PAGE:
Advertisement. Click on the ad for more information.
Winding Oak's Bookology Magazine

Museum Feast

curated by Richard Wilkinson and Jo Nelson
Big Picture Press, 2015

by Vicki Palmquist

In a large, folio-sized book, the curators of Historium present a printed-page trip through a museum, grouped by cultures and described in detail so you can understand what you are seeing without being rushed along by the crowd. Much like those rentable museum audio tapes or the placards on the wall, it’s an enhanced experience of the artifacts. Unless you are a well-traveled museum habitué, many of these items will be unfamiliar to you.

There are articles from cultures all over the world over a great length of time, represented for context by a timeline. From one million years ago, a Stone Age hand ax to the early nineteenth century, a stone statue from Polynesia, traveling to Melanesia, The Levant, Ancient Islam, The Hopewell, and the realm of the Vikings.

This museum is open 24/7, without the need for signing a field trip permission slip or paying for parking.

Historium Ancient Egypt

On page 35, a beautifully decorated jug from the Pueblo is explained in this way: “pottery skills and designs were passed from mother to daughter. Each Pueblo settlement would try to keep the location of its clay deposit a secret, to prevent it from being plundered … they often refer to the clay as female.” This kind of detail provides depth for our understanding of the world.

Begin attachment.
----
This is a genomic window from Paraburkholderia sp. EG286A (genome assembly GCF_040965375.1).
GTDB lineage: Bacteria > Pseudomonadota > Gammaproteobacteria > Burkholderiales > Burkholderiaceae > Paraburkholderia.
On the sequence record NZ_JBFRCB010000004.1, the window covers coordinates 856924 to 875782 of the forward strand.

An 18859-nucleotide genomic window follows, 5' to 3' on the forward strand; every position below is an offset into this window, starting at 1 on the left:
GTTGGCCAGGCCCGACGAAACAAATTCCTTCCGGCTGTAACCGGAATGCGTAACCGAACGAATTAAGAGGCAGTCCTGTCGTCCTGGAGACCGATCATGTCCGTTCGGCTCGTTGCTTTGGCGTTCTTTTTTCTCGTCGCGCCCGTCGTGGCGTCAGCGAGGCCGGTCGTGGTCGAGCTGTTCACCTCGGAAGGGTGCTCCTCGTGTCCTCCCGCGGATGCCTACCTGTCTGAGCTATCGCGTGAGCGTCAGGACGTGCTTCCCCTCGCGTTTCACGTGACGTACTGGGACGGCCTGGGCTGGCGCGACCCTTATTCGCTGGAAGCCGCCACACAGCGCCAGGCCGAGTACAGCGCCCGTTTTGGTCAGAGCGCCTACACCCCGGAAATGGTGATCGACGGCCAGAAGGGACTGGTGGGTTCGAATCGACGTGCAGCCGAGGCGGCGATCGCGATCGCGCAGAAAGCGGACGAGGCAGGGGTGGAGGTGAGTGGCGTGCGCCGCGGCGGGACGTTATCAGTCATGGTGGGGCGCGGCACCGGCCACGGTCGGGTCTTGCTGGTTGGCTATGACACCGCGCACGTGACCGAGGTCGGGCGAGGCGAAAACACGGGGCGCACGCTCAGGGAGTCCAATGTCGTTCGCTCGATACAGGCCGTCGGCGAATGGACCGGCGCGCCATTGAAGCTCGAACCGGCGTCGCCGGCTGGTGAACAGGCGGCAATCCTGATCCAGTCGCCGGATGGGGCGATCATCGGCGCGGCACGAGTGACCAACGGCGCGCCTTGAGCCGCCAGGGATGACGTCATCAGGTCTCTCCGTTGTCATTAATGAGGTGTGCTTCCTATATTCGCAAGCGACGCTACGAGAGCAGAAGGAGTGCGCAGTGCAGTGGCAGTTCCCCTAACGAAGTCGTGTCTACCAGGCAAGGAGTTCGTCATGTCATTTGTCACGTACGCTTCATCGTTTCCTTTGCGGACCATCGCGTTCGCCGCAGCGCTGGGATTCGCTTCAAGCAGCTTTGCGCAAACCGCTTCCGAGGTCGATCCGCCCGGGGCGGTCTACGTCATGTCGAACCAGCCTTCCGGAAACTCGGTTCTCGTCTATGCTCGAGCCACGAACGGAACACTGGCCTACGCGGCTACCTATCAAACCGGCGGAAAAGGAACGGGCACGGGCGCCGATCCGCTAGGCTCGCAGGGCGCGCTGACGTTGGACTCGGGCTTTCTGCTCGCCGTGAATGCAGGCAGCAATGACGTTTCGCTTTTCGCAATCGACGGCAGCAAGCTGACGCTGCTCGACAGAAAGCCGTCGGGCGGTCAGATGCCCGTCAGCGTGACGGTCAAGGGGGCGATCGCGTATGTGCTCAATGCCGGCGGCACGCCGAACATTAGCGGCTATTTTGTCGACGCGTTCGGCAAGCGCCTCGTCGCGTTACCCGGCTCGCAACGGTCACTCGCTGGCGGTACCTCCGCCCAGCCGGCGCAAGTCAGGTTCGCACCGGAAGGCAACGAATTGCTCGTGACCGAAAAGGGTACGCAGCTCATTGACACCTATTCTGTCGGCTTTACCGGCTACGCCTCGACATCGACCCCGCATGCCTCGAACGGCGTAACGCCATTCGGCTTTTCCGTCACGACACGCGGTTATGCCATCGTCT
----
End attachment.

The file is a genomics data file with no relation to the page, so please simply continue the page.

On page 50, there is a double-headed serpent mosaic from the 15th or 16th century, “intended to both impress and terrify the beholder.” We learn that “the craftsmen best known for their turquoise mosaics were not Aztecs but Mixtecs …” which results in a tangential search to find out more about the Mixtecs, just as a bricks-and-mortar museum would do.

I’m not sure I understand why the artifacts are presented against darkly-colored backgrounds … sometimes the contrast makes it harder to study the items, but overall this is a book that will satisfy the curious in your family or classroom. Like all good museums, it is the beginning to a journey of discovery.

No comments yet.

Leave a comment

This site uses Akismet to reduce spam. Learn how your comment data is processed.